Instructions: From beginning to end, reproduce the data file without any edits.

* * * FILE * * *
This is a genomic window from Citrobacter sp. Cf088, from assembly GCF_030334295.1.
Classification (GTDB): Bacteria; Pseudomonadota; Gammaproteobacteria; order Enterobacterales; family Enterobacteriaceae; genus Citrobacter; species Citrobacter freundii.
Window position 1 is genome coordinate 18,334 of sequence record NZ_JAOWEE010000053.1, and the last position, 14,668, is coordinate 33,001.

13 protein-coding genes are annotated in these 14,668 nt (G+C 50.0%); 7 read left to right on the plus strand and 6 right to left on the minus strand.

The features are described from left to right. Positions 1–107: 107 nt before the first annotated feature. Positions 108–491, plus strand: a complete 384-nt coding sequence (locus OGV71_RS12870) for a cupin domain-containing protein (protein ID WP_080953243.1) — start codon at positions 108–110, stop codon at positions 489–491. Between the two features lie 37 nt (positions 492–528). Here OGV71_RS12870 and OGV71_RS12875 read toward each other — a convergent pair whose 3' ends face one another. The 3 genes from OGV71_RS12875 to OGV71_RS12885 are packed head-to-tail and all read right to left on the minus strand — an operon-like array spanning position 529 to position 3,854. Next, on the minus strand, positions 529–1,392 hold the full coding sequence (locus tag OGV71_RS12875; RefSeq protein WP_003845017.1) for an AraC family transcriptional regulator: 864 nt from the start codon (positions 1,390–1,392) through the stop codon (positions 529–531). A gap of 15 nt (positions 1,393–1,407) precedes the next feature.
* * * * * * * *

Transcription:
This is a genomic window from Citrobacter sp. Cf088, from assembly GCF_030334295.1.
Classification (GTDB): Bacteria; Pseudomonadota; Gammaproteobacteria; order Enterobacterales; family Enterobacteriaceae; genus Citrobacter; species Citrobacter freundii.
Window position 1 is genome coordinate 18,334 of sequence record NZ_JAOWEE010000053.1, and the last position, 14,668, is coordinate 33,001.

13 protein-coding genes are annotated in these 14,668 nt (G+C 50.0%); 7 read left to right on the plus strand and 6 right to left on the minus strand.

The features are described from left to right. Positions 1–107: 107 nt before the first annotated feature. Positions 108–491, plus strand: a complete 384-nt coding sequence (locus OGV71_RS12870) for a cupin domain-containing protein (protein ID WP_080953243.1) — start codon at positions 108–110, stop codon at positions 489–491. Between the two features lie 37 nt (positions 492–528). Here OGV71_RS12870 and OGV71_RS12875 read toward each other — a convergent pair whose 3' ends face one another. The 3 genes from OGV71_RS12875 to OGV71_RS12885 are packed head-to-tail and all read right to left on the minus strand — an operon-like array spanning position 529 to position 3,854. Next, on the minus strand, positions 529–1,392 hold the full coding sequence (locus tag OGV71_RS12875; RefSeq protein WP_003845017.1) for an AraC family transcriptional regulator: 864 nt from the start codon (positions 1,390–1,392) through the stop codon (positions 529–531). A gap of 15 nt (positions 1,393–1,407) precedes the next feature.